Calmly, Anna looked straight in Dr. Adi’s eyes. In his scarily robotic tone he said: “Sir, you are cutting the brain and teaching us every time that all the brains are more or less same. You of all people should know that if our brains end up in this tray together, it will be difficult to tell which one belongs to you or me. I respect your knowledge and want to learn. Your sarcasm does not help students like me”. Dr. Asha, with the hidden feminine ability to douse fires, started to describe the already cut brain as if nothing had happened. Never again did we hear Dr. Adi being sarcastic. © Dr. Rajas Deshpande.
Anna continued to study hard, helping others. He regularly donated blood for admitted patients. He spent most of his time in the wards, even when off duty.
I continued to be affected by his story, worrying how can one overcome what he had seen? One day, when an old patient said to him “You are like my son”, Anna held his hands for a long time. The old man did not know the context, but kept on patting Anna’s back, just as a father would. For the first time, I saw Anna becoming emotional.
Later that night, as he lighted a happy one, he came out of his shell: “I know this memory and its pain will never go away, it’s like a forever knife in my heart. No amount of money can relieve me of it. No enjoyment upon earth will erase it. The only moments when I forget myself are when I treat a patient: I have to stop thinking about my own problems to understand the patient’s problems and solve them”. © Dr. Rajas Deshpande
Like most doctors, I knew this well. The only way to dilute one’s own pain is to share someone else’s. So what if some people think all doctors work for money! So what if every other patient suspects the doctors to be tricksters, and less ethical than themselves!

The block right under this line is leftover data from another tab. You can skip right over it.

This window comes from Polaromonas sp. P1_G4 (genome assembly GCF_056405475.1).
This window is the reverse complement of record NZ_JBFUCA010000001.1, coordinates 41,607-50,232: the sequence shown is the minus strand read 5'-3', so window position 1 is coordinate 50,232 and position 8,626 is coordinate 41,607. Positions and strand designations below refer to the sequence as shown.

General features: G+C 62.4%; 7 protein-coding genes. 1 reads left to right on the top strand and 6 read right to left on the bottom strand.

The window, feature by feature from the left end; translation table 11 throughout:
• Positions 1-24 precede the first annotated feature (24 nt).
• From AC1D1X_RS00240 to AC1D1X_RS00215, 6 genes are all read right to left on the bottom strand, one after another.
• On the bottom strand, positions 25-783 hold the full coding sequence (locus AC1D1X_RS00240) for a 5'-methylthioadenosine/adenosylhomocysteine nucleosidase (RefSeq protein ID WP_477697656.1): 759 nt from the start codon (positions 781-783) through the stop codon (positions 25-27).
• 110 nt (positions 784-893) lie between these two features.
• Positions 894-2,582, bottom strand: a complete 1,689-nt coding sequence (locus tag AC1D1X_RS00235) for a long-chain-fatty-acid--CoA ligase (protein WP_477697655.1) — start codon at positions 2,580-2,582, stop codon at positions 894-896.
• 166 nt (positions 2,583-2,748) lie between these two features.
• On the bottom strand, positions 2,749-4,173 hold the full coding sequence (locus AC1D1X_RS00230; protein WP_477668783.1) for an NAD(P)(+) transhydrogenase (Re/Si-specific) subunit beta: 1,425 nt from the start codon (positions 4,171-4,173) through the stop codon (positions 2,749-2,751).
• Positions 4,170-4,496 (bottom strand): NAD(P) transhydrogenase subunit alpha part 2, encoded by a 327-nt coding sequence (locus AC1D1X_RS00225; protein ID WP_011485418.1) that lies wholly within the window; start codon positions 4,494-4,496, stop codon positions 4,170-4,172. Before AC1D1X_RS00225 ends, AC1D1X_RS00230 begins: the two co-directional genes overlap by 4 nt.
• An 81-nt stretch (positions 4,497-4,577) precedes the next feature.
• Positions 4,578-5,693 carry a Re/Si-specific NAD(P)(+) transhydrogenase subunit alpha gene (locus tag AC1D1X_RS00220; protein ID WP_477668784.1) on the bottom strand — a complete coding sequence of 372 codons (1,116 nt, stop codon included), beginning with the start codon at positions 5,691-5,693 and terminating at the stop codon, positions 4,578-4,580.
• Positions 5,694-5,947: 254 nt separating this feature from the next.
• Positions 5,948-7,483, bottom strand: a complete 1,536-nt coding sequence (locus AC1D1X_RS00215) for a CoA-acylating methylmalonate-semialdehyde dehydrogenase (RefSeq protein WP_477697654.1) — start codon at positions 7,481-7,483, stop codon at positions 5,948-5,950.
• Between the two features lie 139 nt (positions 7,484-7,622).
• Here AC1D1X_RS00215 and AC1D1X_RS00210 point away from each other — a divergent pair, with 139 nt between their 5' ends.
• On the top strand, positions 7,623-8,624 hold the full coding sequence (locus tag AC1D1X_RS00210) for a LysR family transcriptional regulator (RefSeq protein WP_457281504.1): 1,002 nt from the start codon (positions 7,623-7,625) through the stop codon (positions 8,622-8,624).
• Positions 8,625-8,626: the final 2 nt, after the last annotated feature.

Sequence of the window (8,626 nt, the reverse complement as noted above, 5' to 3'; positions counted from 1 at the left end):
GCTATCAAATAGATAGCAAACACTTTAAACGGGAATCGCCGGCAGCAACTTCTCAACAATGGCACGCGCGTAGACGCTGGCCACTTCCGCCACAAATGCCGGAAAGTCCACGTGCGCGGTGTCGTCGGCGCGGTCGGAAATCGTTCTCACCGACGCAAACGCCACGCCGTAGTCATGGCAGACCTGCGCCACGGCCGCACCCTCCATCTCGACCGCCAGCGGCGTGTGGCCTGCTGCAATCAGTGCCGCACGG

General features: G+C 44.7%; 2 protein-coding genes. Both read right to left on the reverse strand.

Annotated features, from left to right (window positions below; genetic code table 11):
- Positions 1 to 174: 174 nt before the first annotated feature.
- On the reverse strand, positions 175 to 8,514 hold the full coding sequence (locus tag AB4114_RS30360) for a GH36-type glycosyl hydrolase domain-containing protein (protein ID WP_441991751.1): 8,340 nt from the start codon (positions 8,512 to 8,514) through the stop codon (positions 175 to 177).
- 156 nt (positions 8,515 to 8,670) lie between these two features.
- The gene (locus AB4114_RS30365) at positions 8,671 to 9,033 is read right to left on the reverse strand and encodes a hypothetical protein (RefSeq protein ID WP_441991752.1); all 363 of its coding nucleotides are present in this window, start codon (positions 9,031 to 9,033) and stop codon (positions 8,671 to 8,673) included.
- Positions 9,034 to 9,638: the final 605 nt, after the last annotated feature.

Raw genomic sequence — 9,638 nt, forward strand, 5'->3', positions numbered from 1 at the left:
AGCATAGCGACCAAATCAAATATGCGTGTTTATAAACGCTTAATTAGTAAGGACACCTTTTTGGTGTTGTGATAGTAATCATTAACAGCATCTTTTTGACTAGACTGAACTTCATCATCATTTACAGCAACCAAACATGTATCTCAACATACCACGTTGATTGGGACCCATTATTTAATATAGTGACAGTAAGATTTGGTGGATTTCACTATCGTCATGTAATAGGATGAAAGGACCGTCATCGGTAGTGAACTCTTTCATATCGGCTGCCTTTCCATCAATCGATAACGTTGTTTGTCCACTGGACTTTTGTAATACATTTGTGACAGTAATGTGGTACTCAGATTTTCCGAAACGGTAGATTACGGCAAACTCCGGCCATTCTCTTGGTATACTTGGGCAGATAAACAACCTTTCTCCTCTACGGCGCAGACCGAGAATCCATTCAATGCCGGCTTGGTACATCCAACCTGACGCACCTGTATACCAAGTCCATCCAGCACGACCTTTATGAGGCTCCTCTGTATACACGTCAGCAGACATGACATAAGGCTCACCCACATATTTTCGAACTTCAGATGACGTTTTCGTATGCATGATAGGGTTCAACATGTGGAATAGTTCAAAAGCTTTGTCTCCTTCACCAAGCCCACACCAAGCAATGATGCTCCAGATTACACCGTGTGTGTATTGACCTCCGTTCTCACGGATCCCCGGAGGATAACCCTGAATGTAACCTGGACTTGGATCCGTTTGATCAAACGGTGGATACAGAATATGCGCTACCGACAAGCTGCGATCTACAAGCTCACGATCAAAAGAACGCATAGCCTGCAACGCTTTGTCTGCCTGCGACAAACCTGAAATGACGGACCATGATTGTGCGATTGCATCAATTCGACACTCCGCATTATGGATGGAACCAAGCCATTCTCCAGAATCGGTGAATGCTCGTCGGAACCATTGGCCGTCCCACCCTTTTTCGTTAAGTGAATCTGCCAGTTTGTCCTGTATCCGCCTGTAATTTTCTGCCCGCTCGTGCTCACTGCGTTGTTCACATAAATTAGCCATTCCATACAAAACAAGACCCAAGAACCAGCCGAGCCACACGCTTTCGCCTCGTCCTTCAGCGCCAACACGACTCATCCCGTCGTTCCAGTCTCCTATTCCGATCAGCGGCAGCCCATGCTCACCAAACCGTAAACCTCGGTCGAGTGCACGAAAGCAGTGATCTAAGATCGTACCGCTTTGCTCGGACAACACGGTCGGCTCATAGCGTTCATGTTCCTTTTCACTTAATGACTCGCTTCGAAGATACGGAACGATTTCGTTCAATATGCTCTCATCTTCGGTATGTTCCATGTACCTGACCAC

Anna has a small hospital now, named after his father, in his own village. Right where his father was killed. He has chosen to live exactly at the spot of maximum pain, like at the epicenter of a perpetual earthquake. I had heard many stories of immense agony, suffering and bravery, but none like that of Anna. Many ask him why he didn’t avoid that particular location. His answer is just like him, stunning!
“If I don’t have guts to face my fears, I don’t have a right to live”.
© Dr. Rajas Deshpande

Faster

Faster
© Dr. Rajas Deshpande
“Faster, faster, I must feel the force of wind pushing my hands back” she said, stretching out her hands. Tightening the grip and bending still forward, I squeezed the accelerator grip.
At 2.30 AM, there were no vehicles on the roads. We had completed the rounds on Worli Seaface, and were now scaling the Marine drive. The police chowkies had enough light to spot them from a distance and slow down near them.
The red Yamaha RX 100, that bike which many bikers will know becomes one with the rider’s brain and body, and picks up human feelings better than most humans can, was doing its best spell that night, purring like a wildcat only happy to be tamed. The only noise it made was the silent pleasure it infused into the riders, not the loud firing that begs for attention.© Dr. Rajas Deshpande
“I want to spend every moment of my life at this speed” she said, shouting in my ear, her joyous face lit up the rear view mirror. “I don’t want to ever slow down. I don’t want to take it easy. I want my life to be like the massive eruption of a tremendously powerful volcano and then I will be happy to not exist. I cannot simmer.”
I understood.
Not everyone is fond of a laid back, slow, long life of collecting candlelight moments. Repetition of the same still ignites many. I am in love with fast myself: speaking, working, achieving, reacting and even forgetting! The faster I am, the more life I live. More is not synonymous with longer when it concerns life. I really dislike slow. I hate repetition.© Dr. Rajas Deshpande
The huge dark blue sea had the long white wake of moonlight upon its surface that reached the shores, and appeared like an invitation to walk into it. The Sea-moon combo of blue and white is the liveliest example of ‘cool’ that we all search within us.
We stopped at Nariman point near the chaiwalla on his cycle. I feel one of the greatest social service possible in this world is making tea and snacks available for the night owls. We had the hot chai-shots fast, speaking nothing. The ocean roared and hummed pleasantly. The feel of speed was still upon our skins.
An old banarasiya spotted us together, and offered his best “Paan”, probably an ultimate gesture suggestive of romance for some past generation! I politely declined. He smiled cunningly, as if he knew we were out on some immoral trip. Looking at my embarrassed face, she asked: “Why are you concerned about what people think?”
“I am not. I am irritated when someone presumes” I replied, my anger reflected in the kick that restarted the Yamaha.